Minds have changed now, though. More than a year post-Vista, many have found themselves clinging to XP (despite its faults), finding loopholes that will allow its life to continue beyond June 30. How did it come to this?

XP: A Wake Up Call for Windows
(March 30, 2001)
“Windows XP [beta 2] is certainly not perfect, but we did find it surprisingly stable and easy-to-use. We found the new look refreshing… Experienced Windows users, however, will notice that some tasks have gotten easier while others have become more difficult.”

Windows XP: Worth the Wait?
(May 8, 2001)
“I’ve had a chance to run the second beta version of Windows XP over the past few weeks, and I’m glad to report that this is the Microsoft operating system I’ve been waiting for all these years.”

XP: Big Steps for Windows, Small Steps for Office
(May 8, 2001)
“Microsoft plans for the Professional version…to include features designed for the small-business or corporate user. These include additional networking capabilities, corporate security through domain authorization, group policy support, increased mobile computing support and file management, and support for dual monitors and dual processors.”

Windows XP to Rock!
(August 30, 2001)
“I’m not absolutely sure that the entire U.S. economy is going to get cranked up because of Windows XP, but one thing is certain: The product is going to put some life into the ailing PC market and make a difference.”

Microsoft Ships Its Biggest OS Upgrade Ever—Early!
(September 3, 2001)
“So should you upgrade your systems? Our answer is a qualified yes. Die-hard DOS gamers and businesses that use a custom DOS-based application will want to think twice… But for the vast majority of users, the added stability of Windows XP should be a real draw. And the host of features are the icing on the cake.”

The New Windows: Great Xpectations
(October 30, 2001)
“Windows XP combines Windows 98’s and Me’s aptitude for running games and legacy hardware with Windows 2000’s more stable and manageable kernel. Microsoft is positioning Windows XP Home Edition as its most important consumer upgrade since Windows 95.”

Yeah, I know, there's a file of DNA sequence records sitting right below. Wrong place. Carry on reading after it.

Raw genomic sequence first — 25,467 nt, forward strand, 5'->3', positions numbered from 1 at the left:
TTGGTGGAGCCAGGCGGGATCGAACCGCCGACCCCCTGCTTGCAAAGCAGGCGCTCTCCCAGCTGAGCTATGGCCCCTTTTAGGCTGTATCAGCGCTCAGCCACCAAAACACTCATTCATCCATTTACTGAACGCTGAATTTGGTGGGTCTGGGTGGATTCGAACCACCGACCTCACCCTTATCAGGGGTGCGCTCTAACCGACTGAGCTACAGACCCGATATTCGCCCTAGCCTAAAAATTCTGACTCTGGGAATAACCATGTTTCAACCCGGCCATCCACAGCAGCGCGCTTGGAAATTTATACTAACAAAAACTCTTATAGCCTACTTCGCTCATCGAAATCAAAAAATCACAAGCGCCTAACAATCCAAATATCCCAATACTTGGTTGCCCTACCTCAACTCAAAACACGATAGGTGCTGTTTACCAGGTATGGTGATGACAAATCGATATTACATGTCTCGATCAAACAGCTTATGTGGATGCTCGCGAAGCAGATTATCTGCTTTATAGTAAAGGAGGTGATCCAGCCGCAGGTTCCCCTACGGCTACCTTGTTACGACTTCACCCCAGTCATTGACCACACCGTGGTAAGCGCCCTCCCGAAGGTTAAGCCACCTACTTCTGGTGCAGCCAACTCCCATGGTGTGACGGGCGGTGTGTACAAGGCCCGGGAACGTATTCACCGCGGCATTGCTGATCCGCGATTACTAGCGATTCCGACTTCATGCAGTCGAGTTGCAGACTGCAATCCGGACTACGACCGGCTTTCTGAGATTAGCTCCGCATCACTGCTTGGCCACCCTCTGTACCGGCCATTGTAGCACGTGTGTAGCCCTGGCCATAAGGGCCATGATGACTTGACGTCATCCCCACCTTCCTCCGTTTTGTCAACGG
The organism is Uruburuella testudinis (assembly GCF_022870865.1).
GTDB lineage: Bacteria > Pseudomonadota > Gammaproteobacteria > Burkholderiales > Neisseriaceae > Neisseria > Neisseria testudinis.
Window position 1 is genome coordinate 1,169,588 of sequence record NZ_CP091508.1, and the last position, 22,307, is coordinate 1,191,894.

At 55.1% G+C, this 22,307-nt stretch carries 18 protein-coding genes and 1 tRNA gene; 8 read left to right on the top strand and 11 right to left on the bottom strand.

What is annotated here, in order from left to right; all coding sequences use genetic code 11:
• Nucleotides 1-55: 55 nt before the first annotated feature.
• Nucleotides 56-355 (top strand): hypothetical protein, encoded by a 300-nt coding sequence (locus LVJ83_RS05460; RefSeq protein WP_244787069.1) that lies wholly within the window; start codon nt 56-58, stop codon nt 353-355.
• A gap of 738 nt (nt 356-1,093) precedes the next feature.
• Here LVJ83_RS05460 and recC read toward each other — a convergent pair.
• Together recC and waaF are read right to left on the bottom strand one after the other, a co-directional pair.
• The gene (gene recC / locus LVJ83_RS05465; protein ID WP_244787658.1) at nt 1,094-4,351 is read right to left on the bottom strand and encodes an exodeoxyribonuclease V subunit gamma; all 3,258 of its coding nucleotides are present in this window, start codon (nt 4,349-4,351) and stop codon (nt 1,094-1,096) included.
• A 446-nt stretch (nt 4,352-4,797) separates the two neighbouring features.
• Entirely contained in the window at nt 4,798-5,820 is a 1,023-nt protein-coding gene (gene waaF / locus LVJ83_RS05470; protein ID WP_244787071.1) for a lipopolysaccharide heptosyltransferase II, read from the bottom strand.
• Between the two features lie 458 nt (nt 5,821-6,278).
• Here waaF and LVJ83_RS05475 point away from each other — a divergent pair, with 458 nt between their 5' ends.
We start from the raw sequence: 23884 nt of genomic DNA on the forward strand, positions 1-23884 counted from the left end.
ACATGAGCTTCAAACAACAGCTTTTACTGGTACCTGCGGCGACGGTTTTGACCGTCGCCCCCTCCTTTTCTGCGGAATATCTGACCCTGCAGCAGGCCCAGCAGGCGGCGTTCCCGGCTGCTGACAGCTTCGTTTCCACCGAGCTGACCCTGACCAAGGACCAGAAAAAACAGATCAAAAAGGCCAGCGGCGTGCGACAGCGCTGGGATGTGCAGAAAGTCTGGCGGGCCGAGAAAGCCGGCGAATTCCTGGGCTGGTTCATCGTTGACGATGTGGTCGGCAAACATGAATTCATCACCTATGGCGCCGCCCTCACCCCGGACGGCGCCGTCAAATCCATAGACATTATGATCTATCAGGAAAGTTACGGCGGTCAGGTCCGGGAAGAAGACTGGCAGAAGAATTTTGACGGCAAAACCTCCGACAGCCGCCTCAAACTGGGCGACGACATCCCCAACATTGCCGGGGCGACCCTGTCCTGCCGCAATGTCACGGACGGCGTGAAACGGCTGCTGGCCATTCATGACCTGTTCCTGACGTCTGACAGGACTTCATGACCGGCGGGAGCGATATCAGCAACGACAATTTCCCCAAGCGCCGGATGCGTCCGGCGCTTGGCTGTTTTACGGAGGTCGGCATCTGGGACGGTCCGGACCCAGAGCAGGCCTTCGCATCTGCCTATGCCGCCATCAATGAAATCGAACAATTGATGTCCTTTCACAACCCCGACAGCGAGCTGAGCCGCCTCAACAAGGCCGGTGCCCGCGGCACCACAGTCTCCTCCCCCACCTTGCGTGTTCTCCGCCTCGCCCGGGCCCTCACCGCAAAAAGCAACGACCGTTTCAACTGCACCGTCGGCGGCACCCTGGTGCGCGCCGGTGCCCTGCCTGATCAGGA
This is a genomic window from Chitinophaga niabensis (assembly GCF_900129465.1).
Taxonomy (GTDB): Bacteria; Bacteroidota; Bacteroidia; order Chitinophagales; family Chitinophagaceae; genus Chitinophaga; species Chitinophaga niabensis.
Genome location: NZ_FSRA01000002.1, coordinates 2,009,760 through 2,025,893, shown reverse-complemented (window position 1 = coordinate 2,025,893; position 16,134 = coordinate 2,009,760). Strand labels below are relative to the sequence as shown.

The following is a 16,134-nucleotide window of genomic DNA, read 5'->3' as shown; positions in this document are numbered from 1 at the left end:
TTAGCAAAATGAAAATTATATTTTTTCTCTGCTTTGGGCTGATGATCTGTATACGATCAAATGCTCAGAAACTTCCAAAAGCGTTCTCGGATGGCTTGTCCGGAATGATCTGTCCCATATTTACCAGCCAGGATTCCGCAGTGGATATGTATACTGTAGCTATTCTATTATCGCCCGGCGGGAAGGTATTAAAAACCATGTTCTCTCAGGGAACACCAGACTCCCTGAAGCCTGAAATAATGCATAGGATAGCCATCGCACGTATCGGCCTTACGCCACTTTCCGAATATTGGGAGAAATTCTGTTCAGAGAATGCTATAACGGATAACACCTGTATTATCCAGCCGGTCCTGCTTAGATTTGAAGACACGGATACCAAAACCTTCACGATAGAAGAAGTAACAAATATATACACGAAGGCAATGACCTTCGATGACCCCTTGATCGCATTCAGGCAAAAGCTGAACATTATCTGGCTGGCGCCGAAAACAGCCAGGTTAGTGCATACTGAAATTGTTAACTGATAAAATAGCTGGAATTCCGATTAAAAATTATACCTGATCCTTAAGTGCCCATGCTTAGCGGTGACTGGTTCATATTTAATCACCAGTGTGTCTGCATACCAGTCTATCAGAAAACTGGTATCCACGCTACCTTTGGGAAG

The XPerience Continues
(May 13, 2002)
“…when Windows 2000 has problems like the ones I had with Windows XP [networking troubles and repeated blue screens], trying to solve the problems gets much nastier, in my experience.”

Teaching Windows XP to Share, Part 1
(April 26, 2002)
“If I can’t figure out how to share Internet access between two PCs using Windows XP (and I have the resources of PC Magazine), then how are the rest of the newbies out there faring?”

Teaching Windows to Share, Part II
(October 18, 2002)
“I purchased a wireless cable/DSL router for my home…You know that establishing shared online access throughout my home has been a long-term goal for me. Well, I’m pleased to say that I have achieved my goal. So that’s it, right? End of column. Not exactly.”

The Fog of XP
(August 6, 2003)
“I fear that my system is a ticking time bomb waiting for the worst possible moment to go blue-screen again. The XP fog has settled in like an unwelcome guest. I wonder if it ever will leave.”

Windows XP Outsells Vista
(February 15, 2007)
“Windows Vista unit sales decreased 58.9 percent in units compared to Windows XP during their respective launch weeks, while revenue decreased 32.1 percent.”

Windows XP SP3 beta
(October 17, 2007)
“There’s very little new here, but SP3 increases security and collects all those hundreds of hotfixes you might have been too busy (or cautious) to keep downloading.”

Windows XP: Still the One
(October 31, 2007)
“We’ve all got a love-hate relationship with XP, but it’s the only PC OS that can satisfy 100 percent of the people, 100 percent of the time.”

Microsoft Extends Windows XP Availability
(April 3, 2008)
“Microsoft announced on Thursday [April 3, 2008] that it will continue making Windows XP Home Edition available until at least June 2010 on ultra-low-cost PCs (ULCPC), such as the ASUS Eee.”

New Life for Windows XP
(April 4, 2008)
“Recently, there have been many reports about Microsoft extending the life of Windows XP—yet again—in order to support the new ultra-low-cost (ULC) laptops.”

Don’t Panic: You Can Still Buy Windows XP After June 30
(June 24, 2008)
“It’s officially official: Windows XP will go the way of the dodo on June 30. But you’ll still be able to buy it in a few places, using a loophole that allows sales to continue to original equipment manufacturers, or OEMs.”